There is often a predictable arc to relationship anxiety that includes three stages.*
The first stage is characterized by typical symptoms of anxiety and panic:
Bolting awake in the middle of the night
Difficulty functioning at work
On a purely physiological level, we can’t maintain this state of high anxiety for very long. Eventually the alarm will simmer down to something that feels like calm. This isn’t the true calm that arrives after working long and hard facing our fears. Rather, it’s the calm that follows the dramatic and intense storm of the first stage. It’s where psyche and soma settle into a manageable state that might be characterized more by numbness or indifference than true calm. You can sleep now. You can eat. You can function. But you’re just not that excited about your relationship. At least when you … Click here to continue reading...
When you’re neck-deep and soul-soaked in anxiety, when you’re having trouble eating, sleeping, and basically functioning, when the love you formally felt for your partner has been eclipsed by indifference, doubt, or numbness, when intrusive thoughts invade your brain day and night, you will inevitably ask, “When will I feel better?” This question hits at the onset of anxiety when the symptoms are full-tilt misery, it hits when the excruciating first set of symptoms starts to abate, and it hits when people find my work and sign up for my courses. “When will I feel better?” they ask, with desperation in their voices.
My response: It takes time. As we live in a culture that conditions us to expect immediate results and relief this is soften a difficult concept to accept. Hungry? Order fast-food. Lonely? Send a text. Need a sexual release? Watch porn. Have a headache? Pop a pill. … Click here to continue reading...
Our stories form a crystal cave of stalactites and stalagmites in our minds, a cool chamber that seduces us with the promise that if we spend enough time there we will divine our answers. How beautiful this cave looks! How many promises it offers! And how familiar this cave becomes when we’ve spent thousands of hours there seeking safety from the vulnerability of childhood. Each stalactite tells a story. Each stalagmite offer the infinite details that need to be figured out.
It’s very easy to become caught in this cave of stories, to fall prey to the widespread belief of the culture and the intrinsic ego belief that we can solve our anxiety by figuring out the “answers” to the conundrums and riddles that occupy daily, human life. Yet as Einstein said, “No problem can be solved from the same level of consciousness that created it.” This means that the … Click here to continue reading...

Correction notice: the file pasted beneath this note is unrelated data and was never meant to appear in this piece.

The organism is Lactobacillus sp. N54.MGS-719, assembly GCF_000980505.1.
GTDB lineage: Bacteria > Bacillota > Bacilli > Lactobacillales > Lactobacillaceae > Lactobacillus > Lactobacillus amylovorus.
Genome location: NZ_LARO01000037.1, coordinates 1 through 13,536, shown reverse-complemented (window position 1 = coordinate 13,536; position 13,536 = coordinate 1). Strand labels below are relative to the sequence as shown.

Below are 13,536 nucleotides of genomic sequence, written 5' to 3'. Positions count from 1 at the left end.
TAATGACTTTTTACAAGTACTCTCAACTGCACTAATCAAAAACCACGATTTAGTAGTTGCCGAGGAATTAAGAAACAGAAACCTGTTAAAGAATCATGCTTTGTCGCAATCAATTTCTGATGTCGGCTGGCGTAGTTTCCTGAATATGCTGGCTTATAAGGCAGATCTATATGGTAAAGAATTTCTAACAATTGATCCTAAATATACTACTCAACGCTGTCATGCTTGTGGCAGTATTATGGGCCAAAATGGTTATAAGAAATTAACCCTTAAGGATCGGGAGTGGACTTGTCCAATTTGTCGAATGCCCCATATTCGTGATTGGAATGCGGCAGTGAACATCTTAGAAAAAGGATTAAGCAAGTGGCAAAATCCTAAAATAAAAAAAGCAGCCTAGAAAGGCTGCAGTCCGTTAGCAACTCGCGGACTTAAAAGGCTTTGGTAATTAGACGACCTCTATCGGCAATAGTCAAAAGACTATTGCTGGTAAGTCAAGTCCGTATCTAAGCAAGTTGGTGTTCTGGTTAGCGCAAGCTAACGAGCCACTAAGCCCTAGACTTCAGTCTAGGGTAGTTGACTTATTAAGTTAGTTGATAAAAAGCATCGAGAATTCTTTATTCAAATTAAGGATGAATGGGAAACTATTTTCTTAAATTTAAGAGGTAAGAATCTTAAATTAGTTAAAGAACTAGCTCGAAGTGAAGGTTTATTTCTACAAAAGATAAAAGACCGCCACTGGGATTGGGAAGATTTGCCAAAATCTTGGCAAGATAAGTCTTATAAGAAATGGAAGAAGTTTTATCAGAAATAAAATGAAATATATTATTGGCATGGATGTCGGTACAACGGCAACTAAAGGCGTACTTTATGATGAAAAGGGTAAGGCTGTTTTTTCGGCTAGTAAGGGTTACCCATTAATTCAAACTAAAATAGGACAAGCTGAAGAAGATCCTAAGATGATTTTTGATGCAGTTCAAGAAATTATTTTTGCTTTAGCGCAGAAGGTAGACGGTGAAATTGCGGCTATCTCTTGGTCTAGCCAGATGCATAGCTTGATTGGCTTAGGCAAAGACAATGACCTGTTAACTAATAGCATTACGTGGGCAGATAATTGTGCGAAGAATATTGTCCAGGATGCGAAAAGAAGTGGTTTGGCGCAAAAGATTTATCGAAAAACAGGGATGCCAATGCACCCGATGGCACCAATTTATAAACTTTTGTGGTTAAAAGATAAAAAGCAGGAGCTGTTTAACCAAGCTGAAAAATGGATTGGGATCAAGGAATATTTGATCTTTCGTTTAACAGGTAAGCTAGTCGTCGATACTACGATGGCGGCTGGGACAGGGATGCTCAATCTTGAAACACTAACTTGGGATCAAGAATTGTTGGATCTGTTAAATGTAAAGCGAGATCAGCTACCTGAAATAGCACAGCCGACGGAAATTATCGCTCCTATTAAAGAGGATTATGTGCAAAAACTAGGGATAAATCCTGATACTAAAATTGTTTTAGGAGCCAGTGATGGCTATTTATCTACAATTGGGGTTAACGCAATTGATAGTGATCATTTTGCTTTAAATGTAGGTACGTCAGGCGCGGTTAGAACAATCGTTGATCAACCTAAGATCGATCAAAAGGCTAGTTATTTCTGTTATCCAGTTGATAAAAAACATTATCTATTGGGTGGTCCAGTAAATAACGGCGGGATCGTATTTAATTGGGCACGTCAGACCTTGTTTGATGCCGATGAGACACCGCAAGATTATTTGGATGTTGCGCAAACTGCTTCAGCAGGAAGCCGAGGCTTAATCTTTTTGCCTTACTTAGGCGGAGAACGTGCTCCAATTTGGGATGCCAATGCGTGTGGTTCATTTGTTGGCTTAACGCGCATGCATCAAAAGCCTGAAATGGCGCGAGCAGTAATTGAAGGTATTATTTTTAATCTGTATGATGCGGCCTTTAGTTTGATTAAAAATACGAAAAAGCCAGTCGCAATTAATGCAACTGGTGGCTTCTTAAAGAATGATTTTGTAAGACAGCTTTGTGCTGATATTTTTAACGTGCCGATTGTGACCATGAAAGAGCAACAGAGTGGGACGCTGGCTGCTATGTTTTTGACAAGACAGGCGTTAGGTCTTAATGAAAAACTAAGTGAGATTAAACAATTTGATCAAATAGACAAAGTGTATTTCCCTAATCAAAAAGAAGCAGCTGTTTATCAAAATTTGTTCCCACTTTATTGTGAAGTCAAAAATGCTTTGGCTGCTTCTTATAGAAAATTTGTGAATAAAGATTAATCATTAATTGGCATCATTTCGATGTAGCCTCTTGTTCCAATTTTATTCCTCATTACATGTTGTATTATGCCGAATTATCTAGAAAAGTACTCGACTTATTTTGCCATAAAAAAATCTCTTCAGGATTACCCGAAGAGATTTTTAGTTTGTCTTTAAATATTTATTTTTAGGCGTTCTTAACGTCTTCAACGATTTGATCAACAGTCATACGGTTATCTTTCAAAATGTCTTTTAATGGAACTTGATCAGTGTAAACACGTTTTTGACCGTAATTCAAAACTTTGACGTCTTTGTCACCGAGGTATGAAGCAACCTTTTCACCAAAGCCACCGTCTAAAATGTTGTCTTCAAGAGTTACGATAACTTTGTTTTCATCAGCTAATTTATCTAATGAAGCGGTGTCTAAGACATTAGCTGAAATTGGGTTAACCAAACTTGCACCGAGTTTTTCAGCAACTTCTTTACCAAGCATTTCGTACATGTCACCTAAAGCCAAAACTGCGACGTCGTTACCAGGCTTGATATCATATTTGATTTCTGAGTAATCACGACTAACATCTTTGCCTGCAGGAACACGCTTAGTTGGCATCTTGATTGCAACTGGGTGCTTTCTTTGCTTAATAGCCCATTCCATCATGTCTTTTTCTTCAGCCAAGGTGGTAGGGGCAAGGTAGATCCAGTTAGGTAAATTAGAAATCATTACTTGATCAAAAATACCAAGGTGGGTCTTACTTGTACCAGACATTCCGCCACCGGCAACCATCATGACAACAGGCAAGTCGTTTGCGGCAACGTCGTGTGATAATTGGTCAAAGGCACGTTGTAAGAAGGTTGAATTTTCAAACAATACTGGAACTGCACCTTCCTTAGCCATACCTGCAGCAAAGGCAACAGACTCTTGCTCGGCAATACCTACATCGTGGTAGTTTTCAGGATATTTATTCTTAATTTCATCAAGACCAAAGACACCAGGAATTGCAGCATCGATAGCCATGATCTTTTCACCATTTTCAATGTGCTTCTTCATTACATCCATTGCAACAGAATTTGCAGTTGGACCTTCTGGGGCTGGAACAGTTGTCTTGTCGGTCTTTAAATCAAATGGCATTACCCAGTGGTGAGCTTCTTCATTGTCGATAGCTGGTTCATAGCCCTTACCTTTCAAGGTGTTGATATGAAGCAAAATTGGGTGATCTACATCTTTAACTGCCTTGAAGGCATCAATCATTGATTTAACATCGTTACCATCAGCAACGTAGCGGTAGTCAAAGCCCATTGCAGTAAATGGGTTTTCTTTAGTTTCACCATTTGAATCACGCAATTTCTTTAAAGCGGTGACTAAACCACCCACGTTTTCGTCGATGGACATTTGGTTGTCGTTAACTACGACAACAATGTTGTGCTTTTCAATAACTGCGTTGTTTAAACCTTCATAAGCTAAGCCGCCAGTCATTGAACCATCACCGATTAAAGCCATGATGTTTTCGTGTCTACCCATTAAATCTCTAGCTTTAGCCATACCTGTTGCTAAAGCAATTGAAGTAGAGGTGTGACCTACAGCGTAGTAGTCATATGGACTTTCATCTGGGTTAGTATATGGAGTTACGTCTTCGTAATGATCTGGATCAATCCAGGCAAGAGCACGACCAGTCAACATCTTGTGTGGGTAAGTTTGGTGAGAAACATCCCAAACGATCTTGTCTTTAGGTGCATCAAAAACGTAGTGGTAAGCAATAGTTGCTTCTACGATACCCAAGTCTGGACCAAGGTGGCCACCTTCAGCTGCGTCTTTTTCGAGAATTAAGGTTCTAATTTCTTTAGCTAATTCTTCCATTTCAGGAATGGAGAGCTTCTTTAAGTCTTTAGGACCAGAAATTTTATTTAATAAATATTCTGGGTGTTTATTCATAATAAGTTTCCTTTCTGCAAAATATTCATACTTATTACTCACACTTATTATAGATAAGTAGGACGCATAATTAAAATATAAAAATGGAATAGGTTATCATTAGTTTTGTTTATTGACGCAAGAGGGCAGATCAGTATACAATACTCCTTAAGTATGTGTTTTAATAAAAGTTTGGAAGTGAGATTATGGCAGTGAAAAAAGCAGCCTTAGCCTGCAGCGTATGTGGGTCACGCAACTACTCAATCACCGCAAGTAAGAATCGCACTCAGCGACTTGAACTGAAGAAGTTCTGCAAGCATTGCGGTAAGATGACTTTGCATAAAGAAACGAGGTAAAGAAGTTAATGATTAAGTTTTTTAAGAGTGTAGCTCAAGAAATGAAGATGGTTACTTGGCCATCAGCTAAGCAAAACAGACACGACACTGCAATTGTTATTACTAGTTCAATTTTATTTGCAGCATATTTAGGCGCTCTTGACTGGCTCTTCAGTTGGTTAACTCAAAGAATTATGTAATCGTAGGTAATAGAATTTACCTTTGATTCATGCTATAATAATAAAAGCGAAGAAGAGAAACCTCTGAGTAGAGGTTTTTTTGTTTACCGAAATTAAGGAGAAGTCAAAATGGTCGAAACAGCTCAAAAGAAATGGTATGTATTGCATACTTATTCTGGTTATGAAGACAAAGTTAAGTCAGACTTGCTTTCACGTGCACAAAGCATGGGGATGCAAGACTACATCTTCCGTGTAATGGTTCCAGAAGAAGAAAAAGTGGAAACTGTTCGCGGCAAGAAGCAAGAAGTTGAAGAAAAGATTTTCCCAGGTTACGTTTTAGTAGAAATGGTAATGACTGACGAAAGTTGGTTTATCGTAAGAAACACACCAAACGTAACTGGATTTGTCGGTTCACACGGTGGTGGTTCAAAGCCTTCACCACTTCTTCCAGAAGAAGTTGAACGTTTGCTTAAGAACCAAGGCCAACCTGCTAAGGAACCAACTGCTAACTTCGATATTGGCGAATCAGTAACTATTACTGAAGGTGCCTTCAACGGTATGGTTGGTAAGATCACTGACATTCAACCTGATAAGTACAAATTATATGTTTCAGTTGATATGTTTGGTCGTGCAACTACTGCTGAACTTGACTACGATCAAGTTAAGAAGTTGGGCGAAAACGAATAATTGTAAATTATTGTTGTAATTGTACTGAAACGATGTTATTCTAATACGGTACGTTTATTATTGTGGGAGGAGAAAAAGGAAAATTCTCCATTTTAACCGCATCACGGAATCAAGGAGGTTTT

On a daily basis, my assistant and I receive the following email: “Can you recommend a therapist in my area who is familiar with your work?”
Sadly, I don’t have a database of like-minded therapists, and, even more sadly, I know that many therapists fall into the “doubt means don’t” mindset and end up creating more anxiety for their already anxious clients. As such, I can understand the reluctance to start therapy with someone who could very well tell you to walk away from your loving, honest, trustworthy, like-minded partner as soon as you hint at doubt.
However, I do have some concrete suggestions for how you can avoid falling onto the couch of an uninformed therapist and hopefully find someone who can help walk you through your relationship anxiety (and anxiety in general). For there can be no doubt that we’re not meant to do this work alone, and … Click here to continue reading...
A subset topic of the million-dollar question – is my anxiety/doubt evidence that my truth is that I’m with the wrong partner or does it mean something else? – is the issue of intuition versus anxiety. In other words, embedded inside every question of the mind suffering from relationship anxiety is, “Isn’t this anxiety really my intuition telling me to leave?”
That’s certainly what the culture says. That’s what most of your well-meaning friends and relatives will say. That’s even what many therapists will say. The mainstream message about anxiety in a relationship clearly reads, “Doubt means don’t.”
But that’s not what people say who are well-versed in the language of fear, those who know how it can sneakily show up in relationships through the back door and masquerade as doubt, anxiety, and numbness. That’s not what people say when they’ve traveled the dusty back roads of relationships, the ones … Click here to continue reading...